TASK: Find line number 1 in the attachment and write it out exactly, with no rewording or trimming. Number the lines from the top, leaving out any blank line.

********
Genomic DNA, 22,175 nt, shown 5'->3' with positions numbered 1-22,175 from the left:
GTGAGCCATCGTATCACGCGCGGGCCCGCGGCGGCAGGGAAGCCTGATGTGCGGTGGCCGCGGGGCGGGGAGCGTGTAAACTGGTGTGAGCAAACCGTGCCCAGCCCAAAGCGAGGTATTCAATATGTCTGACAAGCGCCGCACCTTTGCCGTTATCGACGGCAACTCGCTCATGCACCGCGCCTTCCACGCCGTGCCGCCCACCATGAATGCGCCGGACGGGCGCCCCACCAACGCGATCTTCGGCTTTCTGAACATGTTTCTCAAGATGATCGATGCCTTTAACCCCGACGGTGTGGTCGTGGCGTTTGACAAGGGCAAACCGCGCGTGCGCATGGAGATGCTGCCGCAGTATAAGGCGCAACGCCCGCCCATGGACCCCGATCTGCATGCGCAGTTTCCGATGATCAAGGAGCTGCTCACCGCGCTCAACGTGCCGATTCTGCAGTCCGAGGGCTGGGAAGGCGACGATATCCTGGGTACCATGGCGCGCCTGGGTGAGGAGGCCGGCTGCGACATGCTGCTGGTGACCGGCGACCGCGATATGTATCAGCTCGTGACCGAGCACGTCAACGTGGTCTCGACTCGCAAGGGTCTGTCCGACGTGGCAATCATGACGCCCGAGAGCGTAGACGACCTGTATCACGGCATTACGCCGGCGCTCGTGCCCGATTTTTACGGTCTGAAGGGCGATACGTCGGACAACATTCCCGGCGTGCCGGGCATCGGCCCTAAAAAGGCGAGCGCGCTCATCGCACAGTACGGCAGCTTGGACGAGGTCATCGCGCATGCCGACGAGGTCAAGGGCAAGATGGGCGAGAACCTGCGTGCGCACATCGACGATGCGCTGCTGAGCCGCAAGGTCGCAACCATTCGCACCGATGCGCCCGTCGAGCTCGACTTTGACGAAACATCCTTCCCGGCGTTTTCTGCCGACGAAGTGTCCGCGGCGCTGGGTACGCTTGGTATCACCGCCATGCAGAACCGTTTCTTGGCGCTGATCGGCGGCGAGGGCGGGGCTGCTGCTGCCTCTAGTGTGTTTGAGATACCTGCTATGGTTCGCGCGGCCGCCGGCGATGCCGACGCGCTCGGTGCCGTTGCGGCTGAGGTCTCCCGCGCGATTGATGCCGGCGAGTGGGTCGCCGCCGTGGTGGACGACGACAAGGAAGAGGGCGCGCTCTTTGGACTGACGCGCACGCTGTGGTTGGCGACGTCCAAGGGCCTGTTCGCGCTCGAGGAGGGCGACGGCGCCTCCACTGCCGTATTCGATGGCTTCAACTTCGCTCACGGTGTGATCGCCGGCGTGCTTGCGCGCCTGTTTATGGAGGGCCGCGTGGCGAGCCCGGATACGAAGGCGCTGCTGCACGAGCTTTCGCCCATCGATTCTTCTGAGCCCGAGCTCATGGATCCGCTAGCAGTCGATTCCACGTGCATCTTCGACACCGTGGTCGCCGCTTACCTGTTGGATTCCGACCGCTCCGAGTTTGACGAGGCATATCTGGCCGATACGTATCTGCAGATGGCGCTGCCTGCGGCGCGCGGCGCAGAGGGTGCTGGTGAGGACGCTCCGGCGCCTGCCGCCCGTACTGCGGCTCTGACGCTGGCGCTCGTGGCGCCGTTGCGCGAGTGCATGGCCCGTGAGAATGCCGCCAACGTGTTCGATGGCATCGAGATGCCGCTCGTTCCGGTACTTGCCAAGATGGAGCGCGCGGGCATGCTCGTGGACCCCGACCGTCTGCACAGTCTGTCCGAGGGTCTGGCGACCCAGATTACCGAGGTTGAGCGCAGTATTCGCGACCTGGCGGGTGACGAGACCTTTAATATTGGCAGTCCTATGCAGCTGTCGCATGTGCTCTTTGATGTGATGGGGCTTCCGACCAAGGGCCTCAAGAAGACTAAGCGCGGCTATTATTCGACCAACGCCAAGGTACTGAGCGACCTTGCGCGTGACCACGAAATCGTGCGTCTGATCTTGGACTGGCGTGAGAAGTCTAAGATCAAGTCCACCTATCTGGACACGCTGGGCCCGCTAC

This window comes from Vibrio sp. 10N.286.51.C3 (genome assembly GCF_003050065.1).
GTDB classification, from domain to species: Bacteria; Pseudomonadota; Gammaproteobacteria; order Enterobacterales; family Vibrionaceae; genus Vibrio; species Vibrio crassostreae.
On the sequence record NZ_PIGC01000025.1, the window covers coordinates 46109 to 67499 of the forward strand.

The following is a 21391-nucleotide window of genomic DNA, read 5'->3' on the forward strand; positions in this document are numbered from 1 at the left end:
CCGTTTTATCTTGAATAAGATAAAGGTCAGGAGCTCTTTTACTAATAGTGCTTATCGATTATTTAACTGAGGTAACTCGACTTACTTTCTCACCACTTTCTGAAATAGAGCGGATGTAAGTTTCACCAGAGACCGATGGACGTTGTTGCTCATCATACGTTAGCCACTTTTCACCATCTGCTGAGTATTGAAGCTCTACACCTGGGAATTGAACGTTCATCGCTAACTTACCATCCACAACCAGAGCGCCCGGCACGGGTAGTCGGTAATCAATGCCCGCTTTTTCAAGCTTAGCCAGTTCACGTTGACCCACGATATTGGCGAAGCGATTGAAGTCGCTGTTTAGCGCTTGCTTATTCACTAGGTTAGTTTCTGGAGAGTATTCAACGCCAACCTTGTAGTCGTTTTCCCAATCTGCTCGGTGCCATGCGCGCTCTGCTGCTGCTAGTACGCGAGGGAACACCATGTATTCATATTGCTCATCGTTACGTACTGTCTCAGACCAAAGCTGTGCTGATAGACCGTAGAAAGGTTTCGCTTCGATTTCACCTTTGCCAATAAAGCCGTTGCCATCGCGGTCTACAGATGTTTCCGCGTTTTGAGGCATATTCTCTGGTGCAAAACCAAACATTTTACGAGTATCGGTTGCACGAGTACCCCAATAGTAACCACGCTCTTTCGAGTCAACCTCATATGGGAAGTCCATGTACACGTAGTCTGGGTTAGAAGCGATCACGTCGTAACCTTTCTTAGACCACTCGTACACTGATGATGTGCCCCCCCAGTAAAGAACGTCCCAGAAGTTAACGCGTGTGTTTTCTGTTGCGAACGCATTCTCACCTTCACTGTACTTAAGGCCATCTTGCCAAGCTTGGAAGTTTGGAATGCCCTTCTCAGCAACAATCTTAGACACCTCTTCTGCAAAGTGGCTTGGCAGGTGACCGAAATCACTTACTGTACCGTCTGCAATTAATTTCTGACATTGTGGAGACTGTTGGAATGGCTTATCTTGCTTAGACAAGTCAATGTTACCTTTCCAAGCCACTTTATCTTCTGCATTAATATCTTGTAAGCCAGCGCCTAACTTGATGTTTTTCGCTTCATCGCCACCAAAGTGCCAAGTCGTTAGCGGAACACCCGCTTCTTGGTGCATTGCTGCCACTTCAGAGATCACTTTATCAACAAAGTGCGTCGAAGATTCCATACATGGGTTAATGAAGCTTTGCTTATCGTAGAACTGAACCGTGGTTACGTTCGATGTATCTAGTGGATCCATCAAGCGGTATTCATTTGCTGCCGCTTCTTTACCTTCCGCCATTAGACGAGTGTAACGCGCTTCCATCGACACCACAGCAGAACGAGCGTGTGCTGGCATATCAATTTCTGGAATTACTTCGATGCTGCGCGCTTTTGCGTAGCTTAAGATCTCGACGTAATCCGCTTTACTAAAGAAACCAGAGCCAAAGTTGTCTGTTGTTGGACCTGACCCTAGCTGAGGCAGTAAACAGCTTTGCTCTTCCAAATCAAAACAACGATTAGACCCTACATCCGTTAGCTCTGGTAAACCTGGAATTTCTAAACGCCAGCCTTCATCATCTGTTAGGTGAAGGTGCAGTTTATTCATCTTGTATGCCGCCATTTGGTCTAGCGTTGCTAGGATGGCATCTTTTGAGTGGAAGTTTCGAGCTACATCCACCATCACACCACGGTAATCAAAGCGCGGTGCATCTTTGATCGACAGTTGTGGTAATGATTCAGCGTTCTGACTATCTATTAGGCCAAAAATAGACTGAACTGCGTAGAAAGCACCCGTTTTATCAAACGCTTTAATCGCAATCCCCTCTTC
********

Genomic DNA, 22,175 nt, shown 5'->3' with positions numbered 1-22,175 from the left: